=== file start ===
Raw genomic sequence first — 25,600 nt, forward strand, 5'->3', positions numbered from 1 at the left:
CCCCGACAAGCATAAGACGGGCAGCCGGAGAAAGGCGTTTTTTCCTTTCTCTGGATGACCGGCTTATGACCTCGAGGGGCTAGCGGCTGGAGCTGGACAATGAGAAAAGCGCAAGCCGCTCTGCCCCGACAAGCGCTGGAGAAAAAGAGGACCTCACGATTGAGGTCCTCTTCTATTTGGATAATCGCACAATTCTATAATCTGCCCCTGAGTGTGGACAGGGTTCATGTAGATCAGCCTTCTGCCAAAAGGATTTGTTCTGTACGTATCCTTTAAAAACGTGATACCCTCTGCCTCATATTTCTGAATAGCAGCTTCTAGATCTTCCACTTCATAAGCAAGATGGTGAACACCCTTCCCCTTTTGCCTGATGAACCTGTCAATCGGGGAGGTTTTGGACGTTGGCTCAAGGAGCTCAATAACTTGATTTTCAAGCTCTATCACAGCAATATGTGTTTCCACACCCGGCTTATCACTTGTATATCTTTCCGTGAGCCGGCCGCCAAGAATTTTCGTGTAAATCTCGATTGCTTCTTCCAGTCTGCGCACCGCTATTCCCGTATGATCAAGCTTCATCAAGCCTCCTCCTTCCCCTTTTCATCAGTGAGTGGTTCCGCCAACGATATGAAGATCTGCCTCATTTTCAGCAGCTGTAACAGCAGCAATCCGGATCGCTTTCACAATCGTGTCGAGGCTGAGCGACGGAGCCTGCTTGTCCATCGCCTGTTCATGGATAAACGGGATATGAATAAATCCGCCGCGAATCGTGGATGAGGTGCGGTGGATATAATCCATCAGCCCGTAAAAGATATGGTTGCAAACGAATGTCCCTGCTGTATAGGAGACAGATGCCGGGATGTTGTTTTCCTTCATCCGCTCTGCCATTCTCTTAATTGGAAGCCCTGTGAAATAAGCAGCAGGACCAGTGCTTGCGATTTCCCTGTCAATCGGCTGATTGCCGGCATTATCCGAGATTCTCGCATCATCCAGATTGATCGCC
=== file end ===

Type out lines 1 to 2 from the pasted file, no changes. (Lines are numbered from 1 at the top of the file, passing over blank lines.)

Raw genomic sequence first — 25,600 nt, forward strand, 5'->3', positions numbered from 1 at the left:
CCCCGACAAGCATAAGACGGGCAGCCGGAGAAAGGCGTTTTTTCCTTTCTCTGGATGACCGGCTTATGACCTCGAGGGGCTAGCGGCTGGAGCTGGACAATGAGAAAAGCGCAAGCCGCTCTGCCCCGACAAGCGCTGGAGAAAAAGAGGACCTCACGATTGAGGTCCTCTTCTATTTGGATAATCGCACAATTCTATAATCTGCCCCTGAGTGTGGACAGGGTTCATGTAGATCAGCCTTCTGCCAAAAGGATTTGTTCTGTACGTATCCTTTAAAAACGTGATACCCTCTGCCTCATATTTCTGAATAGCAGCTTCTAGATCTTCCACTTCATAAGCAAGATGGTGAACACCCTTCCCCTTTTGCCTGATGAACCTGTCAATCGGGGAGGTTTTGGACGTTGGCTCAAGGAGCTCAATAACTTGATTTTCAAGCTCTATCACAGCAATATGTGTTTCCACACCCGGCTTATCACTTGTATATCTTTCCGTGAGCCGGCCGCCAAGAATTTTCGTGTAAATCTCGATTGCTTCTTCCAGTCTGCGCACCGCTATTCCCGTATGATCAAGCTTCATCAAGCCTCCTCCTTCCCCTTTTCATCAGTGAGTGGTTCCGCCAACGATATGAAGATCTGCCTCATTTTCAGCAGCTGTAACAGCAGCAATCCGGATCGCTTTCACAATCGTGTCGAGGCTGAGCGACGGAGCCTGCTTGTCCATCGCCTGTTCATGGATAAACGGGATATGAATAAATCCGCCGCGAATCGTGGATGAGGTGCGGTGGATATAATCCATCAGCCCGTAAAAGATATGGTTGCAAACGAATGTCCCTGCTGTATAGGAGACAGATGCCGGGATGTTGTTTTCCTTCATCCGCTCTGCCATTCTCTTAATTGGAAGCCCTGTGAAATAAGCAGCAGGACCAGTGCTTGCGATTTCCCTGTCAATCGGCTGATTGCCGGCATTATCCGAGATTCTCGCATCATCCAGATTGATCGCC